The world’s tiniest armadillo species is also possibly the cutest in the world.
The pink fairy armadillo, a nocturnal animal from central Argentina, is about the size of a dollar note.
It isn’t really a fairy, but it could be just as challenging to learn about: Since it spends most of its time underground, seeing one in the wild is exceptionally rare.
So rare that armadillo researcher Mariella Superina worked in its habitat for 13 years without ever coming across one.
Scientists don’t have much information regarding its population numbers or trends as a result.
Despite its real name being a pink fairy armadillo, It cannot fly or perform spells like a true fairy, but it does have a rose shell that serves as a radiator.
The armadillo’s ability to regulate its internal body temperature through blood flow is also how it acquires its fairy-pink color.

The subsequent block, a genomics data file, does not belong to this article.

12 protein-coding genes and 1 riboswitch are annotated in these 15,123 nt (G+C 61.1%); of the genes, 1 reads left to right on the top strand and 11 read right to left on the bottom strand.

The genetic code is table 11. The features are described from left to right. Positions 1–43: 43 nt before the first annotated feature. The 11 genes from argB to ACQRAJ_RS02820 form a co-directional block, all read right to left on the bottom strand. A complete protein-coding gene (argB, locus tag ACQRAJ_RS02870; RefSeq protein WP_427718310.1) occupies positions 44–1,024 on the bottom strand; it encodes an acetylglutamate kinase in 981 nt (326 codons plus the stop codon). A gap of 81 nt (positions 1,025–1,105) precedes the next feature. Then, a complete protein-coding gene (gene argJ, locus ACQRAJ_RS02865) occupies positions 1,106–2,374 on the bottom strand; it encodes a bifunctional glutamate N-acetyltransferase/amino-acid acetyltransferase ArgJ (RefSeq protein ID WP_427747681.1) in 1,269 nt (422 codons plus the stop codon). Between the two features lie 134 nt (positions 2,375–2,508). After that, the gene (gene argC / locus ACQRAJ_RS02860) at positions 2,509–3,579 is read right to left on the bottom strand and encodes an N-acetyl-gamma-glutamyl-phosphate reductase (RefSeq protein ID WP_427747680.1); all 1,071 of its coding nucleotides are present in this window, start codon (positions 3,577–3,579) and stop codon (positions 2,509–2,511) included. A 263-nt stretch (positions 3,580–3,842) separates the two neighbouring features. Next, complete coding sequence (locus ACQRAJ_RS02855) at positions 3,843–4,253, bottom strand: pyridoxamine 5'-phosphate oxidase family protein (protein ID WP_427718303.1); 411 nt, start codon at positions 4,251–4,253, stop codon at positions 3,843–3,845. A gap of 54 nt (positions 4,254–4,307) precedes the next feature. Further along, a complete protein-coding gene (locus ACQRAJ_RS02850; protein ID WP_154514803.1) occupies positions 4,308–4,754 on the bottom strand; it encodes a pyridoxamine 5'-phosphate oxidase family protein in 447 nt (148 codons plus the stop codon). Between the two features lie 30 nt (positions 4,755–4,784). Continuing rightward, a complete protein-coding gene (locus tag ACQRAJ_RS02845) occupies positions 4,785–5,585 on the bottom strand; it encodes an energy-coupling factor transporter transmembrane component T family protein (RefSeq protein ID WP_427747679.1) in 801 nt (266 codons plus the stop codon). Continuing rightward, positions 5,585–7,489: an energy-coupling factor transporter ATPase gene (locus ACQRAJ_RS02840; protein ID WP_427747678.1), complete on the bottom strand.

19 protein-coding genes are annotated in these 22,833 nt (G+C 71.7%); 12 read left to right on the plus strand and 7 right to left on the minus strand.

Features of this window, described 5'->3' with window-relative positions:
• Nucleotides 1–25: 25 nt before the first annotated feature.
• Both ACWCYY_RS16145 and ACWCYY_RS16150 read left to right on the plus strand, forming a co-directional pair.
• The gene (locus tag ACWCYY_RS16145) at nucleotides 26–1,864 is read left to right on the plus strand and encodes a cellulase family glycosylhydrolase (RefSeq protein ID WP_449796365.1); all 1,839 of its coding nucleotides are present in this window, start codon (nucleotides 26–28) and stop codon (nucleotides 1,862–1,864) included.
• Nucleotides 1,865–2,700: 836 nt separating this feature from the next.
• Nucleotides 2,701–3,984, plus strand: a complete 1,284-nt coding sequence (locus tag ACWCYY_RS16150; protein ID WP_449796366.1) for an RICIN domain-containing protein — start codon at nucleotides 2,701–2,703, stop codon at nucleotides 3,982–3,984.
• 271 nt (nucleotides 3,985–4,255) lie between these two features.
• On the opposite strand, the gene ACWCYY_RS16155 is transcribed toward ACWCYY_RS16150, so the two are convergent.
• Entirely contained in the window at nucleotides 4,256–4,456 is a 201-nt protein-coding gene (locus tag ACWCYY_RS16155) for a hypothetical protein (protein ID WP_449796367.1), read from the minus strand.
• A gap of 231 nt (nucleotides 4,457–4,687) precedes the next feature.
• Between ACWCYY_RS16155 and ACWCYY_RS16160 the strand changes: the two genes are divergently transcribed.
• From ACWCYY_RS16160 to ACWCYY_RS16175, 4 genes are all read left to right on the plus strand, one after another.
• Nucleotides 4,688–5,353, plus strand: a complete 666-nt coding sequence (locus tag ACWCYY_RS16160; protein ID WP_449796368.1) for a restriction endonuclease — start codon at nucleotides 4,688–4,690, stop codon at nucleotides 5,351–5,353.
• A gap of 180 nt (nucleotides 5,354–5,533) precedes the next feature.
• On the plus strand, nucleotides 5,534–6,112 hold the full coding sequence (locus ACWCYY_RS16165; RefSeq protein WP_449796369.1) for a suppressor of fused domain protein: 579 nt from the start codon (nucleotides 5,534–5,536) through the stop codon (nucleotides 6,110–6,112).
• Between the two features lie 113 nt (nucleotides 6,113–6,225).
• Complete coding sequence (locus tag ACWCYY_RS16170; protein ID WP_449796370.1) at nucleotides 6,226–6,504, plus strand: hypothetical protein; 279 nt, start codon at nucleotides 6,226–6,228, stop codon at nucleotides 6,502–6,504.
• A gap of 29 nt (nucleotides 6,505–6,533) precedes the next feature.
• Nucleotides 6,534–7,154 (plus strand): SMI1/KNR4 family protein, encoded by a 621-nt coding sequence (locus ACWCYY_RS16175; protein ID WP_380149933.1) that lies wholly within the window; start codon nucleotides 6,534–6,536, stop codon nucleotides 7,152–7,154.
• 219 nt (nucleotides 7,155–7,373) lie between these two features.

It is the smallest armadillo species, and it spends virtually its whole life digging into the ground to seek different insects and eat plant material.
Never spending more than a few seconds above ground, the pink fairy armadillo. It is a very s𝓀𝒾𝓁𝓁ed burrower, only digging 6 inches below the surface.
If kept as a pet, it will most likely pass away from stress or from being unable to adjust to an unnatural diet. Ninety-five percent of pink fairy armadillos kept in captivity, according to Superina, die within eight days.
During rainy weather, pink fairy armadillos may be counted on to show up.
Although the armadillo’s habitat barely receives 8 inches of rainfall annually, when storms do occur, they are intense soaks that flood burrows and drive the armadillo to the surface.
Additionally, they could be coming out because, according to Superina, “if their fur gets wet, this will affect their thermoregulation — armadillos in general have problems thermoregulating.”
Since the amazing tiny pink fairy armadillo is so rarely observed, Superina and other experts aren’t even able to say if it’s endangered or not, so we can only hope to get a glimpse of it sometimes.
Simply said, the statistics are insufficient. They don’t know for sure, but human encroachment on its range may be putting it in danger of going extinct.